I recommend that Respondent's application be granted."
Feb. 12, 2007 Mary Ellen Bittner

3. Reactions to the Ruling:

U.S. Drug Enforcement Administration (DEA) spokesperson Garrison Courtney stated in a Feb. 12, 2007 Boston Globe article by David Abel titled "Judge: Let Prof Grow Medicinal Marijuana":

"We're [U.S. DEA] still reviewing the opinion. We'll make a determination at a later point."
Feb. 12, 2007 U.S. DEA


Lyle E. Craker, PhD, stated in a Feb. 13, 2007 press release issued through the American Civil Liberties Union (ACLU) titled "DEA Judge Rebukes Government for Obstruction of Medical Marijuana Research":

"This ruling is a victory for science, medicine and the public good. I hope that the DEA abides by the decision and grants me the opportunity to do my job unimpeded by drug war politics."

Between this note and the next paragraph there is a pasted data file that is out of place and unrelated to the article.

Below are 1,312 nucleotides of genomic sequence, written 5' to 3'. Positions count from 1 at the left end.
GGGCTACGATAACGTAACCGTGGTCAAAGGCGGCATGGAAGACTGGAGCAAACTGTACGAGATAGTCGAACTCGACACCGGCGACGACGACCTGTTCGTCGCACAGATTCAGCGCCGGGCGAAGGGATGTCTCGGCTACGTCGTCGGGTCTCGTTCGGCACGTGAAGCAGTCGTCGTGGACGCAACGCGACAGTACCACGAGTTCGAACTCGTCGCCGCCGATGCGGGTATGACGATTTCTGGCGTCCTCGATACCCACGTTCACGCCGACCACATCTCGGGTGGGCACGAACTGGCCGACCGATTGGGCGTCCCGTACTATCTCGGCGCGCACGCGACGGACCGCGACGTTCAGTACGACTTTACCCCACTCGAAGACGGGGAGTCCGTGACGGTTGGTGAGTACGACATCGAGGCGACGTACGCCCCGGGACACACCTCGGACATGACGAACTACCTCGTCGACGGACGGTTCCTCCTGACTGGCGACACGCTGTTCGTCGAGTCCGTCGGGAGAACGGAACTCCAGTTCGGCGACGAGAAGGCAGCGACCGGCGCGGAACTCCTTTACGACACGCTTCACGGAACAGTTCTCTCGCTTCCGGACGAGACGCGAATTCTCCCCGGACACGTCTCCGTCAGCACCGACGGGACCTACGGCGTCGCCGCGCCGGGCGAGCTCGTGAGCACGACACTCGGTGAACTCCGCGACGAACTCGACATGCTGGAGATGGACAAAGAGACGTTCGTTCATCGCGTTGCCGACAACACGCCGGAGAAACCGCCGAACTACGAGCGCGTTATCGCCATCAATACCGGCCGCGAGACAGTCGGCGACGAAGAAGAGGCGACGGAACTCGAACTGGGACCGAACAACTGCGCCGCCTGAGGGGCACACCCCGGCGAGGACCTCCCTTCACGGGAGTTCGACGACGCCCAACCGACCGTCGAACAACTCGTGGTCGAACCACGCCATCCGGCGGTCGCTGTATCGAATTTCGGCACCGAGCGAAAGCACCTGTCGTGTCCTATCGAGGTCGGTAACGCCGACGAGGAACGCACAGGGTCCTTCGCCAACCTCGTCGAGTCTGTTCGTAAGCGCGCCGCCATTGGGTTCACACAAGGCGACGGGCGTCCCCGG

Feb. 13, 2007 Lyle E. Craker


The American Civil Liberties Union stated through spokesman Allen Hopper in a Feb. 13, 2007 press release issued through the American Civil Liberties Union (ACLU) titled "DEA Judge Rebukes Government for Obstruction of Medical Marijuana Research":

"For too long the DEA has inappropriately inserted politics into a regulatory process that should be left to the FDA and medical science. We are pleased that the judge has recommended an end to the federal government’s blockade of medical marijuana research.

Today’s ruling is an important step toward allowing medical marijuana patients to get their medicine from a pharmacy just like everyone else. That would clear up the controversies surrounding state medical marijuana laws."
Feb. 13, 2007 American Civil Liberties Union


Rick Doblin, PhD, President of the Multidisciplinary Association for Psychedelic Studies (MAPS), stated in a Feb. 12, 2007 Boston Globe article by David Abel titled "Judge: Let Prof Grow Medicinal Marijuana":

"This is a major step to getting us to do the scientific research that the government has been blocking for the past 30 years. If the government says no, the hypocrisy of their approach will help fuel efforts for state medical marijuana reforms."
Feb. 12, 2007 Rick Doblin

4. Case Background: